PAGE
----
Nairobi — Former UK foreign secretary, Jeremy Hunt, linked climate change to the growing conflicts in Africa, during his five-day visit to the continent. Hunt stopped in Nigeria and raised concern about worsening poverty driven by climate change, and how this is becoming a significant contributor to instability in some countries.
He is not the first to highlight how the climate crisis is affecting peacebuilding efforts and he won't be the last - in 2019 The Economist published a piece that said "as global average temperatures rise, dry regions will get drier and wet regions wetter, with more extremes and greater variability". How this affects Africa, it further argued, was because it worsens poverty where, for instance, food crop growers struggling to adopt may find themselves locked in conflict with pastoralists when they herd their livestock into village farms or water sources.
And when such climate driven conflicts flare up, food insecurity balloons too, according to Joy Ada Onyesoh, the International Board President of the Women's International League for Peace and Freedom (WILPF).
"When there are conflicts certain communities are cut off completely, meaning they cannot farm because of the conflict and violence in that country or in that community. When they are not producing they will not have enough harvest," said Onyesoh while at the women, peace and security conference held in Nairobi.
Yet UN SDG Goal 16 states that there cannot be sustainable development without peace, stability, respect for human rights and effective governance, as Goal 2 aims to have everyone access quality food produced through sustainable agriculture.
This three-edged front of climate change, food insecurity and conflict is enough to shake the very foundations of peace in Africa, even ones established by institutions like WILPF for over 100 years, said Onyesoh.
"The world is changing and more challenges are coming. Issues like climate change are truly affecting peace. Communities are fighting over land and resources," said Ezra Kipruto Yego, youth SDG coordinator at the UN Sustainable Development Solutions Network.
One solution would be to end poverty and ensure there is zero hunger, another is to ensure that every child is fed and goes to school, while women, the youth and farmers are empowered to feed the continent, said Yego.
That could work if the continent harnesses the power of technology in peace building, using platforms like Youtube and Facebook, like Yego and team are applying them to implement SDG16 on peace, justice and security through influencers.
Yet technology uptake, especially in food production among African women is still low, according to the 2018-2019 digitization of African Agriculture Report, where only 25 per cent of them are known to use technology to boost production and revenue.
Such gaps are part of research that is being done at the African Women's Studies Center at the University of Nairobi (UON), as a way of giving voices to women in peace and security issues, said Dr Mary Akinyi Otieno, research associate.
According to Otieno, there are traditional platforms that can engage the African woman in peacebuilding where technology has failed to take.
She suggests that African countries can have their own Women Council of Elders, which can be decision-making platforms to fight off some causes of conflicts like early pregnancies, female genital mutilation and patriarchy.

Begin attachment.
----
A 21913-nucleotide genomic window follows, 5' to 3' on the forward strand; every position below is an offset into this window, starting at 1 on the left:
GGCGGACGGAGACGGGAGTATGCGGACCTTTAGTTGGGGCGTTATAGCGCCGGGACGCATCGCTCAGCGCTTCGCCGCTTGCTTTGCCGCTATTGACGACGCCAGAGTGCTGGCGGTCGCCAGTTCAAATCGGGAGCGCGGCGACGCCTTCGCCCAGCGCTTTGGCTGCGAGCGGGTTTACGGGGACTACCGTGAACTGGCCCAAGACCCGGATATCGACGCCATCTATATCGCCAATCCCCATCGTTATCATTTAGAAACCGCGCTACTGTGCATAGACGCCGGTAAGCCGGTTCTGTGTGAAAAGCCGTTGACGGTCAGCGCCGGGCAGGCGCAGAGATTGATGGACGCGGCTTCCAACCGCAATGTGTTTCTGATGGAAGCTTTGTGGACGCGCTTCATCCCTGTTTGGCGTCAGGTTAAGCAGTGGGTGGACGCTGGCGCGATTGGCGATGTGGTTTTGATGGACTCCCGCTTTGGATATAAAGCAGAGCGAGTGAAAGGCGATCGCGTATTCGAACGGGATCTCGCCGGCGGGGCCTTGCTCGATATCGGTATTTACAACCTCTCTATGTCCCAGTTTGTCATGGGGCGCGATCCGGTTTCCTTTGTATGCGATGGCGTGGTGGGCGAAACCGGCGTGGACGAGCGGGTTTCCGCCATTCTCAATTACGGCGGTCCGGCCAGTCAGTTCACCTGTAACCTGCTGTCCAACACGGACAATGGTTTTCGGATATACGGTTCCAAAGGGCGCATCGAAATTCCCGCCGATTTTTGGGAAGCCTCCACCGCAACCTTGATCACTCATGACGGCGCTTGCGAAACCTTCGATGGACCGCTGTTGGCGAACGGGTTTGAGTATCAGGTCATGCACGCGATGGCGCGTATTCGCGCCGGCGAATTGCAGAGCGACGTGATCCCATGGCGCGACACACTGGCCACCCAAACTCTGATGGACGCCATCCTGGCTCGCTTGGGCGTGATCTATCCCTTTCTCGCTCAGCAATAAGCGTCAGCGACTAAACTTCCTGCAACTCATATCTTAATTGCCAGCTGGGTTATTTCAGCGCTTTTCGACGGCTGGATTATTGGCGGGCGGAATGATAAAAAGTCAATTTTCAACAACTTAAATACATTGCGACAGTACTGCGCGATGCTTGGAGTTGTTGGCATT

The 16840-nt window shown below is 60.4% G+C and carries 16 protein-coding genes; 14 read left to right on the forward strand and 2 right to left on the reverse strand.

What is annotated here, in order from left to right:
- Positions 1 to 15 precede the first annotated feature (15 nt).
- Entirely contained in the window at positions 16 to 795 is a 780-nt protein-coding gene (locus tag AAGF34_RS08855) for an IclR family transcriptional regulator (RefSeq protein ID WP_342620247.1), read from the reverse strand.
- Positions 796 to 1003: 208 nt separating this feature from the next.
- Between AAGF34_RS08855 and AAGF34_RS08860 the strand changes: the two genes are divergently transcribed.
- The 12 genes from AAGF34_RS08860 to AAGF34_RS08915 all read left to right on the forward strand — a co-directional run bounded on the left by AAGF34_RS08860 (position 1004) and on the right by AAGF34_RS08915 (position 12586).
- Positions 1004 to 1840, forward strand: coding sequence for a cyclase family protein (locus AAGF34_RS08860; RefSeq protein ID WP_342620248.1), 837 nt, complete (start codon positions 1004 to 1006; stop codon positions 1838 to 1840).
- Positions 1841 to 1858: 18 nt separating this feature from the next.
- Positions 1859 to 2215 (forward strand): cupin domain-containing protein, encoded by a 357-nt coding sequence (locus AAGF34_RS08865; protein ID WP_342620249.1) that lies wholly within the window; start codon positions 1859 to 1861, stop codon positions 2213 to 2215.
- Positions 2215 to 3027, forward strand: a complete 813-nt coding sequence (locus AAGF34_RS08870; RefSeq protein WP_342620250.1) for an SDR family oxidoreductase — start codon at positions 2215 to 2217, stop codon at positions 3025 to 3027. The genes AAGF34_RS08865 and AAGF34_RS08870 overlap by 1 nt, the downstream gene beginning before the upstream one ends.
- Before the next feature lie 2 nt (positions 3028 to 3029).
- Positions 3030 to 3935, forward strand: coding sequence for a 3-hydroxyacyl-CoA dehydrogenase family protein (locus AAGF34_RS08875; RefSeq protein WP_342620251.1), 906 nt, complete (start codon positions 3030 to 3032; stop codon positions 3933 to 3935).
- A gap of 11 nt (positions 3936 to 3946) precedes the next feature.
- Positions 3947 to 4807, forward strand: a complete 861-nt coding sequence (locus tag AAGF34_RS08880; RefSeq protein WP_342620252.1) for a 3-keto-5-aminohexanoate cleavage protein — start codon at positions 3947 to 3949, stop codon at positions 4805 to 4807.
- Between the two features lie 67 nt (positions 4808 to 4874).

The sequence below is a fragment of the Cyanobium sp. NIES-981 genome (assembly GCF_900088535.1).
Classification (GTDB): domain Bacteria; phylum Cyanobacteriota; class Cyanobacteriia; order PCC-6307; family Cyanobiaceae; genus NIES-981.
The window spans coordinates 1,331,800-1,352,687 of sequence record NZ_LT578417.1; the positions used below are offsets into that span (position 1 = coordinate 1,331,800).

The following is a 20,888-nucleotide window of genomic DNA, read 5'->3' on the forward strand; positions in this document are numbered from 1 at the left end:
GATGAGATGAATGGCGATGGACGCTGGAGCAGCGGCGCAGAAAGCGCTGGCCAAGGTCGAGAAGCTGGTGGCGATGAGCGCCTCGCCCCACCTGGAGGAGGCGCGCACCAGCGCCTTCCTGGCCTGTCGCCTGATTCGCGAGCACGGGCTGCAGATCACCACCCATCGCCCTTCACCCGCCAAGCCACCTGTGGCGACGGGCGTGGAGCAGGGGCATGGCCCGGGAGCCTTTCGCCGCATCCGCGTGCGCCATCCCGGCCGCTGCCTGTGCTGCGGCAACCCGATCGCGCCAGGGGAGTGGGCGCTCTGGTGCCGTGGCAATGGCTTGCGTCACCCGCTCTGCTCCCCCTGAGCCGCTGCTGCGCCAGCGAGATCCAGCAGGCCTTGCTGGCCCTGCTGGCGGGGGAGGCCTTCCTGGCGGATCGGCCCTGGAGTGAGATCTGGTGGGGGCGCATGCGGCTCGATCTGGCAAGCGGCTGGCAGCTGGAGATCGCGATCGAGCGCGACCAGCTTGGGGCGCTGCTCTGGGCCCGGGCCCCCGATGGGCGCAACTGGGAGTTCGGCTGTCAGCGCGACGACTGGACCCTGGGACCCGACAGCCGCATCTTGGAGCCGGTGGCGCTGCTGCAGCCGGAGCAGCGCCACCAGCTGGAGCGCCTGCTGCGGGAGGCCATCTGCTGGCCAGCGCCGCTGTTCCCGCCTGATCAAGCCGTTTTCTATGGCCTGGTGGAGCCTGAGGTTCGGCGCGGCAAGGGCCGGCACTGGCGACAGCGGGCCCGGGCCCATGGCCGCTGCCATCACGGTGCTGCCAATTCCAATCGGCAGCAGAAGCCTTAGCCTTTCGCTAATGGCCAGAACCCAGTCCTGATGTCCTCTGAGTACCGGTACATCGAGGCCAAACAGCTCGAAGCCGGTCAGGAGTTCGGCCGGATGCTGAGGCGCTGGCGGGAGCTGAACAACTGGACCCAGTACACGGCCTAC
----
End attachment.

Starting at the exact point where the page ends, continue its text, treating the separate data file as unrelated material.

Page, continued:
"The Council of Elders is where decisions of the community at the grassroots are done. As women elders we can find ways and means of dismantling these causes of conflict which are a stumbling block to our development as a country, a nation and the world over," says Otieno.
She warns that although studies show that women are the majority all over the world, they should not use their numbers to perpetrate violence and become aggressors.
"We should protect what we give birth to and not destroy what we have nurtured for long. If women can be given a chance in the peace processes, then we would really develop a country because there are some perspectives that women have which men do not know," says Otieno.
Yego argues that social media platforms could be used by opinion shapers to gain the confidence of young people, on why economies built on decency and respect for human rights will be the pillars upon which Africa's peace agenda can be mainstreamed.
"We are telling the story of young people in the developing world who are doing something in their communities to better the lives of others through social media. It is proving to be a powerful advocacy tool," he said.
And Ann Atambo, president of WILPF Kenya chapter, is using technology to encourage women to share their experiences - telling the world what they've done to rise above their challenges on a podcast called Kenyan Women's Voices.
But more importantly, the podcast helps women in Kenya map their experiences in peacebuilding, where they can be able to look back 10 to 20 years later and take stock of what they have achieved, and perhaps use the documented evidence to plan what needs to be done differently, said Atambo.
That has helped women, even marginalized ones, to understand and own instruments that involve women in peacebuilding like the UN Security Council Resolution 1325, and SGD5 on achieving gender equality and empowering all women and girls, she said.
"The root cause of conflict for women varies. But if they can have access to power, resources, leadership as well as education, they can be able to improve themselves in order to get over all the barriers that are holding them back from self-actualizing," said Atambo.
AllAfrica's reporting on peacebuilding is supported by a grant from Carnegie Corporation of New York